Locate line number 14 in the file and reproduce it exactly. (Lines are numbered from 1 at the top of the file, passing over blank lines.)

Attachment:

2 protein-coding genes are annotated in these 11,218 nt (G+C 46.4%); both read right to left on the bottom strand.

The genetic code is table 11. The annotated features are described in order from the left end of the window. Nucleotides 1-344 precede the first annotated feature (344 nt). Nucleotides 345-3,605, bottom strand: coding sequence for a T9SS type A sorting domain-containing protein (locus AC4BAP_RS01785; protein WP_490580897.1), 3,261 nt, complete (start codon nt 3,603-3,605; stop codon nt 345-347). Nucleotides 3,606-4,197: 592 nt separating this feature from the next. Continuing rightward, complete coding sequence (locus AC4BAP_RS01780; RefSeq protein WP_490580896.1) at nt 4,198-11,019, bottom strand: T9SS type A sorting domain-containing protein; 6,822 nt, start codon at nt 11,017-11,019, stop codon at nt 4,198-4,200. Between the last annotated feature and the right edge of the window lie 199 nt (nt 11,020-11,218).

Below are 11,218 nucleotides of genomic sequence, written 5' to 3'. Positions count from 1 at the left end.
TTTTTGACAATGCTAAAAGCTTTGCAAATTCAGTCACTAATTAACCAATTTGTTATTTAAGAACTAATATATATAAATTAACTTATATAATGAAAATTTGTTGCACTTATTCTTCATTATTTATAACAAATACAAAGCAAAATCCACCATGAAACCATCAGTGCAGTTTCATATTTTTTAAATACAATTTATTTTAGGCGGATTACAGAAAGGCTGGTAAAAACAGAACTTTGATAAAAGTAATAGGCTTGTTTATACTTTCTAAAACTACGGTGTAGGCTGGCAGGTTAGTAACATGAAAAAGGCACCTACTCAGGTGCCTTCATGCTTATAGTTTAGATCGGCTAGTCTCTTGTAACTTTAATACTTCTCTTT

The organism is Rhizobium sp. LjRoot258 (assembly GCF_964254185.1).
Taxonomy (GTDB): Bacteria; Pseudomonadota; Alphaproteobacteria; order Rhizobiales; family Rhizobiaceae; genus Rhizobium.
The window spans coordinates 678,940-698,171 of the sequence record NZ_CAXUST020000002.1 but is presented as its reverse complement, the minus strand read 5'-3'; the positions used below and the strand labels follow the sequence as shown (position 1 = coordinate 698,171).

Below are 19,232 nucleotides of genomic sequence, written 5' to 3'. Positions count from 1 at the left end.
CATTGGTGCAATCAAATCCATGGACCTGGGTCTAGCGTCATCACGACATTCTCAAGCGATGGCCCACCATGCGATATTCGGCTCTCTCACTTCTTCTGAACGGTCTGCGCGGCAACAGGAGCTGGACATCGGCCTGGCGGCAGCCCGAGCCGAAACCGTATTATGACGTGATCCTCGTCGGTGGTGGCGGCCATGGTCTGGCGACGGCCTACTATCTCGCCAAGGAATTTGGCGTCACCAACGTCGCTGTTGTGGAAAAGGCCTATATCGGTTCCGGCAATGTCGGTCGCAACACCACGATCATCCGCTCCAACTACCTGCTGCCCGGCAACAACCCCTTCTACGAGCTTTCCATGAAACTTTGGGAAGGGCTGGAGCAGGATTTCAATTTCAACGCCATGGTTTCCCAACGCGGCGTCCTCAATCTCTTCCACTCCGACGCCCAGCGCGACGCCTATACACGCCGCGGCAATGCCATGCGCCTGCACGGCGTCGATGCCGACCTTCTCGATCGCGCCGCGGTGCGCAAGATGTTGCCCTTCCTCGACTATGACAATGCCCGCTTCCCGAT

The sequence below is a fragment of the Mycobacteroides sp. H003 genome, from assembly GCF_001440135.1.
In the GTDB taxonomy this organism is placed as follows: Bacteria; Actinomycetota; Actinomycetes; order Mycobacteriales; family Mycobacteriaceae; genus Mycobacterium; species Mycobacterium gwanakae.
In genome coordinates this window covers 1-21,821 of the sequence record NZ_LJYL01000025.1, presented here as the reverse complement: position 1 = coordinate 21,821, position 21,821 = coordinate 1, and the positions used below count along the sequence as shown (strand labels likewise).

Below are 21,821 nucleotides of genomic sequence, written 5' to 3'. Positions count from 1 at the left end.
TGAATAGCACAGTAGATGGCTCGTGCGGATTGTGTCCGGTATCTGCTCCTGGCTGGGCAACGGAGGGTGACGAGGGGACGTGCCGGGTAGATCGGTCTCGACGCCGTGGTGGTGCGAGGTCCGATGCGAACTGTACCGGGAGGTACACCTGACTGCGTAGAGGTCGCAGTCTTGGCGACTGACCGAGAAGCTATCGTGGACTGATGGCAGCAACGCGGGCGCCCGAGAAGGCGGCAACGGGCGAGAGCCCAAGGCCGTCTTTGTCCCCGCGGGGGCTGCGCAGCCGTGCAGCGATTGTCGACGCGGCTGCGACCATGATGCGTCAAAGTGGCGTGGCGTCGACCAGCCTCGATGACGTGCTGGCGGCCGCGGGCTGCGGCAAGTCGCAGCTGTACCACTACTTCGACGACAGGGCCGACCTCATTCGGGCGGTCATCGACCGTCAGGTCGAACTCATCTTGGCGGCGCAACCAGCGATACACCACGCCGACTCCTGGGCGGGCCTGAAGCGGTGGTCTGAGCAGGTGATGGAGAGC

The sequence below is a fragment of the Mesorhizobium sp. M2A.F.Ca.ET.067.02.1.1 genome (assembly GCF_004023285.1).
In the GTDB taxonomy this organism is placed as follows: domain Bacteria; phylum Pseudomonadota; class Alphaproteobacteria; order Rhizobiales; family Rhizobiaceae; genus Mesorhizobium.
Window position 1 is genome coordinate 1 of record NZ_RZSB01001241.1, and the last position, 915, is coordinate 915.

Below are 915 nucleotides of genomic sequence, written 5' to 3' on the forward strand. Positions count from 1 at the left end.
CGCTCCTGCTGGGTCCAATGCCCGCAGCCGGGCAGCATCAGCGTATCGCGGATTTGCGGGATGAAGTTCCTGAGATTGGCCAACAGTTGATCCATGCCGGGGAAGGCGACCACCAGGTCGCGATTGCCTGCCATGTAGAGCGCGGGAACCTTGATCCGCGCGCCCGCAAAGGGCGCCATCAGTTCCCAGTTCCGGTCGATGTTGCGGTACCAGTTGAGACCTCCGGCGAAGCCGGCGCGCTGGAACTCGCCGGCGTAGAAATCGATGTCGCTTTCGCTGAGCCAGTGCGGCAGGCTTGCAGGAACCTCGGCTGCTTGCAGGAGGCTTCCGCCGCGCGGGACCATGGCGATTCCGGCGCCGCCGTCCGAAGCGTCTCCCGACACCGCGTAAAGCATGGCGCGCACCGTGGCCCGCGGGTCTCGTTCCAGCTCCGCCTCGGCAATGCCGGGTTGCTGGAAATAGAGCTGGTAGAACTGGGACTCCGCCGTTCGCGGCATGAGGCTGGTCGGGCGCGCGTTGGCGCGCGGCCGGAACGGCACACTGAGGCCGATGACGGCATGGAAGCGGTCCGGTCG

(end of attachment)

TGAATAGCACAGTAGATGGCTCGTGCGGATTGTGTCCGGTATCTGCTCCTGGCTGGGCAACGGAGGGTGACGAGGGGACGTGCCGGGTAGATCGGTCTCGACGCCGTGGTGGTGCGAGGTCCGATGCGAACTGTACCGGGAGGTACACCTGACTGCGTAGAGGTCGCAGTCTTGGCGACTGACCGAGAAGCTATCGTGGACTGATGGCAGCAACGCGGGCGCCCGAGAAGGCGGCAACGGGCGAGAGCCCAAGGCCGTCTTTGTCCCCGCGGGGGCTGCGCAGCCGTGCAGCGATTGTCGACGCGGCTGCGACCATGATGCGTCAAAGTGGCGTGGCGTCGACCAGCCTCGATGACGTGCTGGCGGCCGCGGGCTGCGGCAAGTCGCAGCTGTACCACTACTTCGACGACAGGGCCGACCTCATTCGGGCGGTCATCGACCGTCAGGTCGAACTCATCTTGGCGGCGCAACCAGCGATACACCACGCCGACTCCTGGGCGGGCCTGAAGCGGTGGTCTGAGCAGGTGATGGAGAGC